Thankfully, GPU manufacturers like NVIDIA and AMD allow users to tweak these settings to their liking and find the optimal solution for them. Obviously, someone with a beefier rig would turn those settings up and keep most of them on. However, we’ve found an optimal set of settings that’s a good starting point for mid-range and higher-end users alike. Those on the lower end of the spectrum though are advised to disable most of these settings to boost performance. Anyways, here are the optimal GPU control panel settings for both NVIDIA and AMD users:
AMD Radeon Control Panel Settings:
If you’re an AMD user, right-click anywhere on the desktop and open up the AMD Radeon Control Panel Settings. Once you’re in, change the following settings:
- Turn off all post-processing and proprietary AMD settings. These include things like Radeon Anti-Lag, Radeon Boost, and Radeon Chill.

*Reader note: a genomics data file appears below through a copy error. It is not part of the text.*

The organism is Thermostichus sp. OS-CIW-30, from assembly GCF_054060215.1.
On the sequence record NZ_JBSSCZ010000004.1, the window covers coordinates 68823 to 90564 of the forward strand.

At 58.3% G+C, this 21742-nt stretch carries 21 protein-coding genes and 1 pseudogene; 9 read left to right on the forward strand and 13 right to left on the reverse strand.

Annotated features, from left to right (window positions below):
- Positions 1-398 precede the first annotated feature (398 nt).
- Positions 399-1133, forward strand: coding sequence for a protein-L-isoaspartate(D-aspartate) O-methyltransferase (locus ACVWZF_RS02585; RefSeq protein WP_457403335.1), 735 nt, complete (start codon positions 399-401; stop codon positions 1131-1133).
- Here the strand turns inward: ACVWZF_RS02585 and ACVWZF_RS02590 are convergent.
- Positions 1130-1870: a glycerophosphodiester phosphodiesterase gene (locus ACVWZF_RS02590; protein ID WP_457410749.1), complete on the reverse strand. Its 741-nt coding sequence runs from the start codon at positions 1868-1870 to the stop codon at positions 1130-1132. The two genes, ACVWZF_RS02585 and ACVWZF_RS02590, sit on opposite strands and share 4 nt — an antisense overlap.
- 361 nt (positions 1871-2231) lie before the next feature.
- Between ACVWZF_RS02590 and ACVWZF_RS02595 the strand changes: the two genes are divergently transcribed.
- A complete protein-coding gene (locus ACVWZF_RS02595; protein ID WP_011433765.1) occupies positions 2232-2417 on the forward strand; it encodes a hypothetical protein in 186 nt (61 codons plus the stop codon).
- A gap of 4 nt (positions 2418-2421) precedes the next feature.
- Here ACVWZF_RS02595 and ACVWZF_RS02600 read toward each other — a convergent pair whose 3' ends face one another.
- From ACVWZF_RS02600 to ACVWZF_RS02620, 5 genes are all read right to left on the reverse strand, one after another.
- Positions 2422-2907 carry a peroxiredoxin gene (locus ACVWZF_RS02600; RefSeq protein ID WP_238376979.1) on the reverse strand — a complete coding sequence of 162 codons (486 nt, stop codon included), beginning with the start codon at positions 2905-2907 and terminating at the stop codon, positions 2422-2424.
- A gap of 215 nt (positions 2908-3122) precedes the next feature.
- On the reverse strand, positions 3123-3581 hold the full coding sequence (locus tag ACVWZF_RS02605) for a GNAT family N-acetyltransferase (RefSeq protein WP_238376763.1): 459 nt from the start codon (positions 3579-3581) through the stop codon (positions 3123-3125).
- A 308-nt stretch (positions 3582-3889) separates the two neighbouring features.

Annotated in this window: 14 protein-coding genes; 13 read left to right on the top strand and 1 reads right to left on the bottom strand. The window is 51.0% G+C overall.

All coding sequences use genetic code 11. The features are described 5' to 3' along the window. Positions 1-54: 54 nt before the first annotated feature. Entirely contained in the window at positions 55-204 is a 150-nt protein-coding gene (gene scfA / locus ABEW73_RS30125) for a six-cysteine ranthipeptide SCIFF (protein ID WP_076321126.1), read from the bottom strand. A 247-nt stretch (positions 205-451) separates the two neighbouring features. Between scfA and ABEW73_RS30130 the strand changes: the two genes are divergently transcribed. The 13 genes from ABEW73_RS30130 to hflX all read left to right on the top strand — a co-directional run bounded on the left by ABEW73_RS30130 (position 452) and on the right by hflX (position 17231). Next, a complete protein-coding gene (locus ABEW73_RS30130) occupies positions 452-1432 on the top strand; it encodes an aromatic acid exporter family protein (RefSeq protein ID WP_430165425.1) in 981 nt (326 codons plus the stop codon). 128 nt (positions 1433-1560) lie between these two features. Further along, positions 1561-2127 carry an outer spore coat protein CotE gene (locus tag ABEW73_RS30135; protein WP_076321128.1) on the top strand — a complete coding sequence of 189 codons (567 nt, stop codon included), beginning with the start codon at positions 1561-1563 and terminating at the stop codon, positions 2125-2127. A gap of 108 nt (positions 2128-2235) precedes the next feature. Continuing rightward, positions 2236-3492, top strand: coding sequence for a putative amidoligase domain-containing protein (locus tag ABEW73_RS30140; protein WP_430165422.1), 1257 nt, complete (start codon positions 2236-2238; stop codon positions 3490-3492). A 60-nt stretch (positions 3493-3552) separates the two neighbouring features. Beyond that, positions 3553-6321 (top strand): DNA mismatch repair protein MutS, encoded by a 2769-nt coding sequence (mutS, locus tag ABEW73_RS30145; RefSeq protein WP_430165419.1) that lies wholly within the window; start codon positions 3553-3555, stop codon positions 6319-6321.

- Also, disable Image Sharpening Mode, VSync, Maximum Tessellation Level, FPS Target Control, Anisotropic Filtering, and OpenGL Triple Buffering.
- Enable FreeSync if your monitor supports it.
- Also, enable Surface Format Optimization.
- Set the Tessellation and Shader Cache option to AMD Optimized mode.
- Change the GPU Workload to Graphics Mode.
NVIDIA Control Panel Settings:
If you’re an NVIDIA GeForce user, right-click anywhere on an empty spot on the desktop and click NVIDIA Control Panel to bring it up. Once you’re in it, head to Manage 3D Settings and select the Global Settings option. If you wish to change these settings only for Escape From Tarkov, you can select Program Settings instead and look for the game from the list. If the game isn’t present in the list, you can hit browse and look for the executable file instead. Once selected, change the following settings:
- Set the Power Management to Performance Mode.
- Turn off Image Sharpening and Low Latency Mode.
- Set the value of pre-rendered frames to 1.
- Change the Texture Filtering Quality to Performance Mode.
- Enable G-Sync if you have a monitor that’s compatible with it.
- Disable Ambient Occlusion,
- Set the Anti-Aliasing Mode to the Application Controlled setting.
- Turn off DSR Factors.
Escape From Tarkov is currently in closed beta and is available to purchase on Steam. You can check it out right here.